Our Greatest Work

Exploring Jesus’ Mission in Matthew 14

By Joy Dahl – Guest Contributor

As we emerge from a long season of uncertainty and isolation, many of us still struggle with ongoing challenges and lingering questions: 

How do you feel about the future? 

How do we find re-energizing purpose in our everyday life, regardless of circumstances?  

Matthew 14 shares the story of Jesus feeding the 5,000. This is the only miracle besides Christ’s resurrection recorded in all four Gospels (Matthew 14:13-21; Mark 6:30-44; Luke 9:10-17; John 6:1-15), so it represents a pivotal event in the lives of Jesus and His disciples. The crowd is numbered at 5,000 men plus women and children, leading some scholars to estimate that the total crowd could have numbered 20,000 people or more.  

Imagine yourself in the story. Who do you relate to in the passage?

If you were there that day, would you be in the crowd running to meet Jesus? Would you be the young boy with five loaves and two fish (John 6:9)? While we often focus on the actions of Jesus or the crowd, God also gives us insight through the disciples themselves.  

Jesus’ Mission

Mark and Luke tell us that sometime before this day, Jesus had sent out the 12 disciples, two-by-two on a short-term mission trip. Jesus sent them with no money, no food, and no supplies to surrounding towns with His authority to preach repentance, drive out evil spirits, and heal the sick. 

While the disciples were gone, Jesus learned that Herod had beheaded John the Baptist . As Jesus mourned His cousin, the disciples returned and excitedly reported all they had done and taught. Jesus then shepherded the small group to a solitary place where they could spend quality time together.

But God had a divine appointment for Jesus and the disciples on the other side of the sea.

Crowds amassed and Jesus’ compassion poured out through a long day of healing and teaching. The context leaves us to wonder, what were the disciples doing? Were they sitting at Jesus’ feet learning and getting equipped for future ministry? Were they focused on crowd control? Were they stealing away to nap after the “mountaintop high” of their amazing yet exhausting short-term mission trip?

None of the accounts tells us for sure, but as the day neared an end the disciples encouraged Jesus to send the crowd away so the people could find something to eat.

And Jesus shocked His closest friends by saying, “You give them something to eat.”

The disciples had nothing to give. Fresh off their breadless, moneyless, supply-less mission trip, they could not provide for themselves, much less for this enormous crowd. What could they offer? All they could do was bring to Jesus one young boy’s five small loaves of bread and two small fish.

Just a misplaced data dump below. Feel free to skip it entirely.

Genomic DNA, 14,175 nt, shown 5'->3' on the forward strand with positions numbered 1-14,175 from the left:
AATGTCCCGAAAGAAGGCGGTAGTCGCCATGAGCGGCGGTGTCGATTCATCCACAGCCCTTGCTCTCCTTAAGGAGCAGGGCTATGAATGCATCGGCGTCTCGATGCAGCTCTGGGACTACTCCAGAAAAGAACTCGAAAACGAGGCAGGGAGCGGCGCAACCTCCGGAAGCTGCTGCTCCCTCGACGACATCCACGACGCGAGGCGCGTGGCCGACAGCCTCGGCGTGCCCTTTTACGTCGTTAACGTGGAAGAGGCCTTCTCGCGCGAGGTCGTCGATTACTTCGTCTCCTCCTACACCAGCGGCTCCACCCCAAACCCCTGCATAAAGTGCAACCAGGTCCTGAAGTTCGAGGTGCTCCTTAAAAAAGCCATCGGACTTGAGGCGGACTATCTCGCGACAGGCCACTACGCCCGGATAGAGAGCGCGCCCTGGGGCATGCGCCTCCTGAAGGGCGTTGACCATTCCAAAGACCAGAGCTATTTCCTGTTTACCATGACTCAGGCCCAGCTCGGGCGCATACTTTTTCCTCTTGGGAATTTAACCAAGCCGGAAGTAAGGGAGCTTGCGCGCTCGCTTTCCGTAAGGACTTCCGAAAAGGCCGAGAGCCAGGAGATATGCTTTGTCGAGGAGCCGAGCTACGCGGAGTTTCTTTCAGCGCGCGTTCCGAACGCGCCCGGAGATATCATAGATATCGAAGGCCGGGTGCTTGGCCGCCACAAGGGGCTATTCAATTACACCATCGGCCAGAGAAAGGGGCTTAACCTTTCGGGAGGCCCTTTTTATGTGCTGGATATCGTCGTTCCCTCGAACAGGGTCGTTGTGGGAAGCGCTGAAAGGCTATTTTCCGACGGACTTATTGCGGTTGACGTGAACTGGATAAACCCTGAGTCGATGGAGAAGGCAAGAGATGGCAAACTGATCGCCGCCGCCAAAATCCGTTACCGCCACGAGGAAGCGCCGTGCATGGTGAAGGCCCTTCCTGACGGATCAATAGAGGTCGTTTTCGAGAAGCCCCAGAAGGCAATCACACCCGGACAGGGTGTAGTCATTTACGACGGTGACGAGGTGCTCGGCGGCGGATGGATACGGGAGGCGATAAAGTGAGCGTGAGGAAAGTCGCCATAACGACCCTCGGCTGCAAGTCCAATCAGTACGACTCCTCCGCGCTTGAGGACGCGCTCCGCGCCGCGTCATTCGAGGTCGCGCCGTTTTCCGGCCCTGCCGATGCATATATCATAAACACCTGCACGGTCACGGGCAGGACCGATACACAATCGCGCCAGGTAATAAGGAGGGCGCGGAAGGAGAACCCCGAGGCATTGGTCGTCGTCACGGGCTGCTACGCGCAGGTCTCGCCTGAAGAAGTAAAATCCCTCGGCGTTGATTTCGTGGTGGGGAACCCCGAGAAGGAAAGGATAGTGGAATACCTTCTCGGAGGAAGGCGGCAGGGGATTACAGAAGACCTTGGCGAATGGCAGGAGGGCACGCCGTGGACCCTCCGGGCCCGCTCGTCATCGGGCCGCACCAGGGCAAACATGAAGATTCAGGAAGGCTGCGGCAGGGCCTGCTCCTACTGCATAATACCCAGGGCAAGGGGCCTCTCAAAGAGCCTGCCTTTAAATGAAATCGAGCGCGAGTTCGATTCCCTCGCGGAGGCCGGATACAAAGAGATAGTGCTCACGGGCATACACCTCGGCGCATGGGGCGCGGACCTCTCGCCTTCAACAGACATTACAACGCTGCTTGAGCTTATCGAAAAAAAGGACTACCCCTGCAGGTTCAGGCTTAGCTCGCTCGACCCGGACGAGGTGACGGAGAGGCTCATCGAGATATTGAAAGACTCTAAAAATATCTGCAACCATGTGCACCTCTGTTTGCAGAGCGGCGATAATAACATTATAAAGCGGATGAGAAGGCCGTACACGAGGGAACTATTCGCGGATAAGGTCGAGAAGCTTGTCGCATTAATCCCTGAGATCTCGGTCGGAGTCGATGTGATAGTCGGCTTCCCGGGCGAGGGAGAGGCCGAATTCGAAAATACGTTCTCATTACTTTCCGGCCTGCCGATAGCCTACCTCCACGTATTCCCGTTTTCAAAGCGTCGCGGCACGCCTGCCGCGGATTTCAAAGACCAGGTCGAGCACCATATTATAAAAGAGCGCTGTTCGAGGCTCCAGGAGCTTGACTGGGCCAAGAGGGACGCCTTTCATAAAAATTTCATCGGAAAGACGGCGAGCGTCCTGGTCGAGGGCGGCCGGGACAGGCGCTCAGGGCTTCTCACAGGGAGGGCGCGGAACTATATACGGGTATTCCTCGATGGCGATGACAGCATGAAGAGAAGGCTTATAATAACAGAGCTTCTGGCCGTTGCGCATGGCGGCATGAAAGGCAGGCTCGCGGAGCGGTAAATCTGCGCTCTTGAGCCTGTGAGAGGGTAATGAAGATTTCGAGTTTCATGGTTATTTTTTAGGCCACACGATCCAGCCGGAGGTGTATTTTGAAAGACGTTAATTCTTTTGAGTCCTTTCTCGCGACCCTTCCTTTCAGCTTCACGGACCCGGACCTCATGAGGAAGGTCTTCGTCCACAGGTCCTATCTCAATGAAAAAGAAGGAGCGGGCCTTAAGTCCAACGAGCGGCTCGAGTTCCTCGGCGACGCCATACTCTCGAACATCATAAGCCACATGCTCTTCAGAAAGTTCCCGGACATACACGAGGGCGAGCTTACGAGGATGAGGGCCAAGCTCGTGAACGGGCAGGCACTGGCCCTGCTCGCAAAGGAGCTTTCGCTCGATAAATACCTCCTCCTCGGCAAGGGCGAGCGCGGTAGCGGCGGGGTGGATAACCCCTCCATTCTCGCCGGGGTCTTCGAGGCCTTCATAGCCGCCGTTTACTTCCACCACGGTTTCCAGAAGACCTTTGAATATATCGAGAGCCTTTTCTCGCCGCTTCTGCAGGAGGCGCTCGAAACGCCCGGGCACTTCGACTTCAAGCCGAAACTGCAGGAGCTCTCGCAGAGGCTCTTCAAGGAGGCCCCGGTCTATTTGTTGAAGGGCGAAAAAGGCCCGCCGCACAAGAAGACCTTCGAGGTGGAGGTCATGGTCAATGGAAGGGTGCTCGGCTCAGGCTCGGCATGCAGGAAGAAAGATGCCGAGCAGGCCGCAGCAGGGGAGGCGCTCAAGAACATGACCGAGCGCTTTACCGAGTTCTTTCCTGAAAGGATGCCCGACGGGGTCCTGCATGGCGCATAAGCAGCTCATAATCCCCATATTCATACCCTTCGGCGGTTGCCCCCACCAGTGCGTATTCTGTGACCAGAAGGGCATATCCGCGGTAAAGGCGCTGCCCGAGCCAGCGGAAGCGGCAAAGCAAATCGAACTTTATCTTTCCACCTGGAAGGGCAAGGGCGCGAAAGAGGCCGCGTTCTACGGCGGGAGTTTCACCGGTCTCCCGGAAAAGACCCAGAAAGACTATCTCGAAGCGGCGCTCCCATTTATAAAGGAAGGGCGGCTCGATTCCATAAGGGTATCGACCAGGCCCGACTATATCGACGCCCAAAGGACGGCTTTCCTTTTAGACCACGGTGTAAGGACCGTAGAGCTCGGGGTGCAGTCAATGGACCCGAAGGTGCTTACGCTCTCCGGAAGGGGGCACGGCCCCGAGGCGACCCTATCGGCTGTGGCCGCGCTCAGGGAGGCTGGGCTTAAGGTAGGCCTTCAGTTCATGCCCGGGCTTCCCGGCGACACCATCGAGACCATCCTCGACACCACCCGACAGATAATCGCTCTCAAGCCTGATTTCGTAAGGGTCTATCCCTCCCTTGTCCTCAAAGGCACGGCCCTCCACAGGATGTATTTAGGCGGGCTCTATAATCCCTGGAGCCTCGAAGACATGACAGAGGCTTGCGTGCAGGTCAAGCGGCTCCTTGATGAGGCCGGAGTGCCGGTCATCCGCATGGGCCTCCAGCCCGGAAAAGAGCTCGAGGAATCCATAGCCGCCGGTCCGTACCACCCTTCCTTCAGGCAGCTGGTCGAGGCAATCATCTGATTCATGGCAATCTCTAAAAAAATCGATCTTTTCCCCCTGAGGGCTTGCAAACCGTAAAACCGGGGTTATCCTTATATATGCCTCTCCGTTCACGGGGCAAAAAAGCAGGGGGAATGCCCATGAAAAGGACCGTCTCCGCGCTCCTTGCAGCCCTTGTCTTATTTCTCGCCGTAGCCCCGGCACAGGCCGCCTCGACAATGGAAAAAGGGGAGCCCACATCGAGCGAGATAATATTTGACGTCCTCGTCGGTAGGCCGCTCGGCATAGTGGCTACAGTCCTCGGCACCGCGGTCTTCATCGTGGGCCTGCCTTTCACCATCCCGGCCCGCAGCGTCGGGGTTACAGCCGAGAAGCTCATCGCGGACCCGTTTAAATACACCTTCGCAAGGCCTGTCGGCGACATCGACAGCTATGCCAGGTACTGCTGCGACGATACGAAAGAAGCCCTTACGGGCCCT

Jesus worshiped God the Father, giving thanks for the provision and the miracle about to unfold. Then He took the five loaves and broke them in half. Creating 12 small offerings (10 bread and two fish), He gave one to each disciple to pass out. The disciples took their one piece and went into the crowd, working as the hands and feet of Christ among the people. 

And after all, 20,000 had eaten and were completely satisfied, 12 basketfuls of leftovers remained: One basketful for each disciple to carry in awe as they celebrated the miracle in which they had just participated.  

This long day concluded with an act of undeniable proof of Christ’s sovereignty and His desire for the disciples to carry out His mission. Their mundane act of service transformed into great work for the glory of God.  

Our Response

As Christ’s disciples today, we too are called, equipped, and invited to join His work in the world in our everyday workplace mission fields. We are: 

  • Called to walk with Jesus day-by-day and be transformed in His likeness by the power of the indwelling Holy Spirit. 
  • Equipped with “loaves and fish” – our gifts, talents, experiences, resources, positions, and circles of influence that we receive and then offer back to Him through our work and service.  
  • Sent with Christ’s authority to join the good works He has prepared specifically for each of us to do (Ephesians 2:10). 

Friends, all of us are created in the image of God, who works. And all of us work, regardless of the type of work and whether or not we’re paid for our work. Jesus invites all believers to live as His disciples and to work as His ambassadors (2 Corinthians 5:17–20) – right where He has strategically placed each one of us in this season.

As you look forward, consider this: What provision of “loaves and fish” has God entrusted to you?

Make a list of gifts, talents, experience, resources, and positions you have. Prayerfully ask Jesus how you can work as His hands and feet in your everyday circles, distributing your “loaves and fish” for His glory. This is our greatest work! Let’s join with Jesus and praise Him each step of the way. Let’s joyfully carry the overflowing basketfuls of blessings which display His continued love, care, and compassion for the lost and hurting people in our world.

Dr. Joy Dahl

Guest Contributor

Dr. Joy Dahl is executive director of Polished, a network designed to gather working women to navigate the workplace and explore faith together. Dr. Dahl, a speaker, blogger, and Bible teacher, earned her doctorate at Dallas Theological Seminary.

 

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